Attorney General William P. Barr plans to make the “principal conclusions” public as soon as this weekend, he said in a letter to lawmakers. But he has not indicated how much he plans to reveal of the 22-month probe that ended with criminal charges against 34 people, including six former Trump associates and advisers.
EPIC first filed a Freedom of Information Act request asking the Justice Department for records related to the Mueller investigation in November. Officials declined to expedite their response, saying they could not “identify a particular urgency to inform the public.”
Because the Justice Department has not yet responded to the group’s appeal of that decision, EPIC argues in its lawsuit that it has “exhausted all administrative remedies.”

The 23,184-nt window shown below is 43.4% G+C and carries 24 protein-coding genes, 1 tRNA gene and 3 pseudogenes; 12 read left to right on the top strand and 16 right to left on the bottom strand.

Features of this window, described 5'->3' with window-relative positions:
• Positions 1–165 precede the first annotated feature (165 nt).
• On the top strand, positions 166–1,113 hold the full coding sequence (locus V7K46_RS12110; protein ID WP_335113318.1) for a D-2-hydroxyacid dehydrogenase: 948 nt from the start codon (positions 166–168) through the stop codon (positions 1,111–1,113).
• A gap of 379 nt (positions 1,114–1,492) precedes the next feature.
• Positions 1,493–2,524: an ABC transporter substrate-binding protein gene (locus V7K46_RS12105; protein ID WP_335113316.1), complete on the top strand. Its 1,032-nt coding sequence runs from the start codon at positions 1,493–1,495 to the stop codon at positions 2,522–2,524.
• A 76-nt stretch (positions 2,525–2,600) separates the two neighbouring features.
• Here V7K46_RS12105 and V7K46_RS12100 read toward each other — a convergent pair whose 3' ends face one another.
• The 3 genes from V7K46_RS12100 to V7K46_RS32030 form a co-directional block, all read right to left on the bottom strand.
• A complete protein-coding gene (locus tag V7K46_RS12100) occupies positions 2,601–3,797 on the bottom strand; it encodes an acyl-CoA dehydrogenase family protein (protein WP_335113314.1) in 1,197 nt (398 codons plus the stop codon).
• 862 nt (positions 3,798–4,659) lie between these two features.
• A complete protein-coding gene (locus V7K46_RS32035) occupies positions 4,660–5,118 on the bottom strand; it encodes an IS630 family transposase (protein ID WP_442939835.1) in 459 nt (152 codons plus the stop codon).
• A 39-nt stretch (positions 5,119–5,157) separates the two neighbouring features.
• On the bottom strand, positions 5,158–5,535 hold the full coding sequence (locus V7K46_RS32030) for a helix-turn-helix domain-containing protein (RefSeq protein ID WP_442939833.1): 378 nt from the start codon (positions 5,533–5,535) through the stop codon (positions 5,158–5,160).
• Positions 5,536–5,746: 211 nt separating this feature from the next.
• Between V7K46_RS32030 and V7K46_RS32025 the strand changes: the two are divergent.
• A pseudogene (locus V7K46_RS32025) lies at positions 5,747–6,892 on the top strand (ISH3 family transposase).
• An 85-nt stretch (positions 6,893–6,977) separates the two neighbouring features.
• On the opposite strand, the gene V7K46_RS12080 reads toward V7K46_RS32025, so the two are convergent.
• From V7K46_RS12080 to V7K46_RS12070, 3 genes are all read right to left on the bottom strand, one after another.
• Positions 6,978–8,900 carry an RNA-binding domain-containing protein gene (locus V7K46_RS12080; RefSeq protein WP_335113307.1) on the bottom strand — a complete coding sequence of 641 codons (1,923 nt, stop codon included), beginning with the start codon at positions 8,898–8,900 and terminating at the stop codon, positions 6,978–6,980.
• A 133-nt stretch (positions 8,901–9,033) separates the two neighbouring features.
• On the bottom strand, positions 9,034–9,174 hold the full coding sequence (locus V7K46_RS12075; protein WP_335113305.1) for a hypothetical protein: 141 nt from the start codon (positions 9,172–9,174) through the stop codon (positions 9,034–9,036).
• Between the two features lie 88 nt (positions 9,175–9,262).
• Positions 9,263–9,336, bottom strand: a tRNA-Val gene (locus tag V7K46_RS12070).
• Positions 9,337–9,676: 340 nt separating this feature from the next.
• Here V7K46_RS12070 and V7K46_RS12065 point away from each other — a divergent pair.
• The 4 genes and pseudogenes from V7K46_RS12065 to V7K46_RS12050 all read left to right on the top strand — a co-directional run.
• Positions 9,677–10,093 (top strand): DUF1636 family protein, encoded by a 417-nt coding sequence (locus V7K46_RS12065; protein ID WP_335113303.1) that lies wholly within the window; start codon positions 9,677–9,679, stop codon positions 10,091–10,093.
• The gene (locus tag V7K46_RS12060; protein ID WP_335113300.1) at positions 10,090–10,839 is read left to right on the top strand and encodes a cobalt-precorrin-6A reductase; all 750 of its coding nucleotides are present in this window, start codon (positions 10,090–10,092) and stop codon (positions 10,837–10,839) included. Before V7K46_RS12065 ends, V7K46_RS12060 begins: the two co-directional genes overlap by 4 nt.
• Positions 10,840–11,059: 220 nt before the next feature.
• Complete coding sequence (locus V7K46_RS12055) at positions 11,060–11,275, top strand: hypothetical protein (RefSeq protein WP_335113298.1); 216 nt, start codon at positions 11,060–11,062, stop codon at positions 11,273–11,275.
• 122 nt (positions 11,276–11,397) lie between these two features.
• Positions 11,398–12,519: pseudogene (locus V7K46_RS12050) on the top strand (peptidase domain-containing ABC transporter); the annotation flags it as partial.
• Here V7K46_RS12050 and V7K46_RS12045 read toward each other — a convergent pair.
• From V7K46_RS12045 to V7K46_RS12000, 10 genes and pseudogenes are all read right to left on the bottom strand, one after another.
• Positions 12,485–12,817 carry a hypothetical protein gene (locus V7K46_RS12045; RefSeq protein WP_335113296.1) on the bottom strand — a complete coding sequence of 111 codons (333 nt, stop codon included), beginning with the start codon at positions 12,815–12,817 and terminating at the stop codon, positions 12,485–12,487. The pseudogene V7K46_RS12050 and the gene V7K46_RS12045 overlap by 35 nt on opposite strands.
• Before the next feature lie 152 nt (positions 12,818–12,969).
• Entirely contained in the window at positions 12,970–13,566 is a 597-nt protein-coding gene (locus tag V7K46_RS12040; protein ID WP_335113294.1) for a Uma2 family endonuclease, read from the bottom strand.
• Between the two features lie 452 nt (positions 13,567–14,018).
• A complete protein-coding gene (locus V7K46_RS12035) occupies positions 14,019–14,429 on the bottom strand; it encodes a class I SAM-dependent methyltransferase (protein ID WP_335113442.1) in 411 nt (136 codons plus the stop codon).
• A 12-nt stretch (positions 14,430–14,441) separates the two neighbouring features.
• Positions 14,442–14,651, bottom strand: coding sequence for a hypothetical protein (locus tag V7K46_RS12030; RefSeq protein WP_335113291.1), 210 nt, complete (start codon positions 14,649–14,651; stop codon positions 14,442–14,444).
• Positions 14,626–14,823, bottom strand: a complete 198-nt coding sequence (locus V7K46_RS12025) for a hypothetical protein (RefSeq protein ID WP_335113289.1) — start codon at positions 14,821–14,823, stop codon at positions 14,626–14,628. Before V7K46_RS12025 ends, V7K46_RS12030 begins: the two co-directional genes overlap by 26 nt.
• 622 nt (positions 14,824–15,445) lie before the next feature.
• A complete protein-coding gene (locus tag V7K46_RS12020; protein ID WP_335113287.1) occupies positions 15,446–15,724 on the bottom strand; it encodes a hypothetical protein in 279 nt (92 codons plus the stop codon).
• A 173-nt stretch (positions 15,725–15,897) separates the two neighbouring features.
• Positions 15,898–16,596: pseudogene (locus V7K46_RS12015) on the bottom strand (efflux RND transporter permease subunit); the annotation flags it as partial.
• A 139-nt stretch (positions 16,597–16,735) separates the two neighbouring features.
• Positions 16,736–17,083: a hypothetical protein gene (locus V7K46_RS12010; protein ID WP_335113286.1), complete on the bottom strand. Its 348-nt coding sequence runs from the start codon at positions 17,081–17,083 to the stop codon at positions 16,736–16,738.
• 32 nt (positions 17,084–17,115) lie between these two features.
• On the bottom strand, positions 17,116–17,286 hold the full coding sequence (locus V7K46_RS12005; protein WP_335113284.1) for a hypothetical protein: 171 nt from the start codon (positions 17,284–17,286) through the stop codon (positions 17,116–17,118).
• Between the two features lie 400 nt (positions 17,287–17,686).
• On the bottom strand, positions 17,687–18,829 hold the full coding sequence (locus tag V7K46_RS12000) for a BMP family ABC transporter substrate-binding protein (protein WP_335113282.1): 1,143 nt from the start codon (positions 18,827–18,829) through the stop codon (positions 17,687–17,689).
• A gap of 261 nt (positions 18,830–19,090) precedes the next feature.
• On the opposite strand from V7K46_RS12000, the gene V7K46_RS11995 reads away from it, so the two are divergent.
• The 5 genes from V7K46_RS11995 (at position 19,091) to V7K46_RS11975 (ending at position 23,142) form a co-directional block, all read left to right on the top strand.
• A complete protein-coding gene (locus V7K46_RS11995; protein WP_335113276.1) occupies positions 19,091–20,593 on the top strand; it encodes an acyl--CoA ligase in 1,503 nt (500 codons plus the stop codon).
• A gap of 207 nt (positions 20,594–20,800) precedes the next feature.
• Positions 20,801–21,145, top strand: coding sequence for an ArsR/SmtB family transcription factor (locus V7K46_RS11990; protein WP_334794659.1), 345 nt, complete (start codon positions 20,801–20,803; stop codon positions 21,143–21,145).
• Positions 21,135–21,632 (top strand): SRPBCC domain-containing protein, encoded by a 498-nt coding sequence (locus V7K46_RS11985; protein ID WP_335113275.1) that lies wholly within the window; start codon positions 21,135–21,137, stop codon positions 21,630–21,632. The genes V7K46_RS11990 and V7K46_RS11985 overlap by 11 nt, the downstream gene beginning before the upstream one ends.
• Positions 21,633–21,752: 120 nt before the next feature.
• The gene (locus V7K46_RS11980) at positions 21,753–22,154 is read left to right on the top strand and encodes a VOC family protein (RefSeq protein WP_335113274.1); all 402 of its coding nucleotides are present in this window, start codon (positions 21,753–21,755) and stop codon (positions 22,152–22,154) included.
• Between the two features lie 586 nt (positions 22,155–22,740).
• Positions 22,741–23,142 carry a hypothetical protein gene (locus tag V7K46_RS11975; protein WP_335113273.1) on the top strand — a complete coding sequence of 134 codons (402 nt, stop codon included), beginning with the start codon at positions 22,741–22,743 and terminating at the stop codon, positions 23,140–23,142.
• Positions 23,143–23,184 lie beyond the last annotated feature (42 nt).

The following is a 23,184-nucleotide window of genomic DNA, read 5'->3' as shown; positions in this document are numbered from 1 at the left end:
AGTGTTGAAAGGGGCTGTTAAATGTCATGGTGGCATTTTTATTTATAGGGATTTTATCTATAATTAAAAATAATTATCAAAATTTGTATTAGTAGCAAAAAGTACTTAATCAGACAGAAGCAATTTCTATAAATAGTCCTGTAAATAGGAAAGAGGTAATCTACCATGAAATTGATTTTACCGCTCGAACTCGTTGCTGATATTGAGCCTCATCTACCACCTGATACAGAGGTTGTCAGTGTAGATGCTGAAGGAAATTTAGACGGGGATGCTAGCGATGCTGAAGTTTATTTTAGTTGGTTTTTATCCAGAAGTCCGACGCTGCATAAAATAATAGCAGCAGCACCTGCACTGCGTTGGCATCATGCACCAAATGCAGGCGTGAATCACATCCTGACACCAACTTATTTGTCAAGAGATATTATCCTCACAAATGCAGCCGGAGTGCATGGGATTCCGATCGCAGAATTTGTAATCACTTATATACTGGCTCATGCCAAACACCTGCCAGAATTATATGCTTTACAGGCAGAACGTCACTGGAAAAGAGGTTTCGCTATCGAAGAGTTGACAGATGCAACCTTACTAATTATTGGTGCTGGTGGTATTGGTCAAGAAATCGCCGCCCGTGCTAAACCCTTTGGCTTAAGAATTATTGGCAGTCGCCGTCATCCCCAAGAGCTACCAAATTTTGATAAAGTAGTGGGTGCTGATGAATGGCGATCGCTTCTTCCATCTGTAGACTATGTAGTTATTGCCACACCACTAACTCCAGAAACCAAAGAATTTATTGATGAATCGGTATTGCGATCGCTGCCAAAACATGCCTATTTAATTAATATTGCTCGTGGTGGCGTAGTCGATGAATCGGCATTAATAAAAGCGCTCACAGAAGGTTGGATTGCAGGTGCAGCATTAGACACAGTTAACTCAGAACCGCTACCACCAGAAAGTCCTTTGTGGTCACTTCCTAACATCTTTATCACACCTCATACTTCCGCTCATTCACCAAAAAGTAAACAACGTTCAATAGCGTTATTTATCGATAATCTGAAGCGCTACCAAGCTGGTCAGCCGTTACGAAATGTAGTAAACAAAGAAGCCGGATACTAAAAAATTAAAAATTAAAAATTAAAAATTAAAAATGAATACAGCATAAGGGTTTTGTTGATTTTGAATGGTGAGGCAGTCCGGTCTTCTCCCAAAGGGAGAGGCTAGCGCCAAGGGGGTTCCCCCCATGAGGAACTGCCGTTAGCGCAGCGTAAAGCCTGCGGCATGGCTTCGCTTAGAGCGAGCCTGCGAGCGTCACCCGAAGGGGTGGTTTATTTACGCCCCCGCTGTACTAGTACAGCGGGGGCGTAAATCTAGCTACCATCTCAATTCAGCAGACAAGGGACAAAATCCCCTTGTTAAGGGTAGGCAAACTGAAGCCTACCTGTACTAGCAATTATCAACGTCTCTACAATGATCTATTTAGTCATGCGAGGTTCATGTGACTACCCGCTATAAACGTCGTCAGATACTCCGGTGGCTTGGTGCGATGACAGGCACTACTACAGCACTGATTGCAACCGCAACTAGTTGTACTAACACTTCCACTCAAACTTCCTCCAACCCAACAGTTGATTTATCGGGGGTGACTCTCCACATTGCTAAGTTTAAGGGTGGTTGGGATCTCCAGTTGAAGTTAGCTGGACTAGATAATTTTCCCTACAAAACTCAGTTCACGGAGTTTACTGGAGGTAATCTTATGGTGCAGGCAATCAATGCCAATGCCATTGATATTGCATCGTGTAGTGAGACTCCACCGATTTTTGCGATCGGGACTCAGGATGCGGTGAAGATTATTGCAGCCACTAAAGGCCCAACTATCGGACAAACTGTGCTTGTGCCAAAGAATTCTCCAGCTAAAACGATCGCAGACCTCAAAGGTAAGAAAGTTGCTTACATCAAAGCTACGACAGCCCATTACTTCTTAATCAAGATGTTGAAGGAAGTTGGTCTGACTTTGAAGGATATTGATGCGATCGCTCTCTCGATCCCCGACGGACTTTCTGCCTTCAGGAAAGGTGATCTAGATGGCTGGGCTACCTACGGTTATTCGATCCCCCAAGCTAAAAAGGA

Citizens for Responsibility and Ethics in Washington (CREW), a good-governance nonprofit, agreed in a statement that the report “must be disclosed.”
Democrats have also demanded a public release of Mueller’s findings. House leaders say that, if the Justice Department refuses to make the entire report available, they could move to issue subpoenas and possibly demand that Mueller testify before Congress.